Postman on Politics
Chief political reporter David Postman explores state, regional and national politics.
October 10, 2007 10:23 AM
Posted by David Postman
Jeff Weedman is a big fan of The Stranger, even when he's drawing comics of the paper's publisher, Tim Keck, defending the alt-weekly's tobacco ads. Weedman is running a one-man campaign to get The Stranger and other local publications to stop running ads from cigarette companies. We talked yesterday afternoon.
"The irreverence of The Stranger really appeals to me a lot. But that whole non-conformist attitude is really what the cigarette companies are trying to bank on. 'We're alternative like you. We're anything goes.' I think you can have some fun with irreverence but I really think tobacco is the exception. I think the addictive nature of it really goes above and beyond alcohol or illicit sex or even drugs.
"To me, for a progressive paper to be advertising tobacco is just very hypocritical and there's something ugly about it."
Weedman created a weekly web comic, "The Adventures of Strangie," to try to shame the paper into dropping tobacco ads. But his campaign is also aimed at the Seattle Weekly, the Seattle Gay News and Seattle Magazine. While the tobacco companies are using the weeklies to go for that alternative feel, he says, the glossy Seattle Magazine ads are tuned to that upscale audience.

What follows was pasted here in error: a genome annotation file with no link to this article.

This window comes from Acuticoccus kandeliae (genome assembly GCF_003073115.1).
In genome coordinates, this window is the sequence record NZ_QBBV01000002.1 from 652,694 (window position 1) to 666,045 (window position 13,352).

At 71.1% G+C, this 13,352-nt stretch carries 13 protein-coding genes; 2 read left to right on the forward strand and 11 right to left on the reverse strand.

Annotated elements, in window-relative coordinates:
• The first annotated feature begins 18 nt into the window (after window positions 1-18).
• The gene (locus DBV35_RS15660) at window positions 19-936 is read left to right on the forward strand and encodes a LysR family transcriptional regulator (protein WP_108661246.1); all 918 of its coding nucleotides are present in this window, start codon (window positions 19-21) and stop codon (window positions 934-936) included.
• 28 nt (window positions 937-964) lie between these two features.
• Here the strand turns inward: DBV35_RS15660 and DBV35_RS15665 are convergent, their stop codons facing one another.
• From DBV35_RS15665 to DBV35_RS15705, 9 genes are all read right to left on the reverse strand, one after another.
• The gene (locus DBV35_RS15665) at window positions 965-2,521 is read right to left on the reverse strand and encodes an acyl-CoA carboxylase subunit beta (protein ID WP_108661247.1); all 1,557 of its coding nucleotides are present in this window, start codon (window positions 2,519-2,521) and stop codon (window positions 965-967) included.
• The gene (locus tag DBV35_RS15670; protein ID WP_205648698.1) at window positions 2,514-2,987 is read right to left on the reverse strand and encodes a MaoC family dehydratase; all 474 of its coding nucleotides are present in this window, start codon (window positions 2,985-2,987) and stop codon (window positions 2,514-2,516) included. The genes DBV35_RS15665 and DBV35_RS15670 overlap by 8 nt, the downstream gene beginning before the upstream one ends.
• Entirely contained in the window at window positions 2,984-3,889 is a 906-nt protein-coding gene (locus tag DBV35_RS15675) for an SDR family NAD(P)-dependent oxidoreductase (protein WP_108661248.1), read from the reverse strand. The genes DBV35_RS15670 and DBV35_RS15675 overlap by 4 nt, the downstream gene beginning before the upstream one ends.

"They have a new, rather insidious campaign, trying to talk about tobacco as if it were something for a connoisseur, trying to make it like it's a refined pleasure."
Weedman is a former smoker --- ah, the power of the convert -- who learned to really hate smoking while spending years as a waiter in the pre-smoking ban years. He was a volunteer for Initiative 901, which banned smoking in bars and restaurants.
He says that the mainstream anti-smoking groups don't want to take on the local media so he took up the charge himself. About a month ago he created Strangie, printed up some of the comics and tried passing them out on Capital Hill.
"It didn't go very well. But the idea of Strangie was a lot of fun and I wanted to keep playing with that."
Weedman also confronted the Stranger's Dan Savage at a speaking event. But now he seems settled on doing his work through Strangie. How's that going so far?
"My response so far has been a little tepid. I've gotten about 10 e-mails, half and half. People have kind of a blasé attitude about tobacco advertising and they say, 'I see ads all the time and I don't smoke.'"
But he says the ads are more insidious than people realize and he will keep pushing the weeklies and Seattle Magazine to stop taking money from the tobacco companies.
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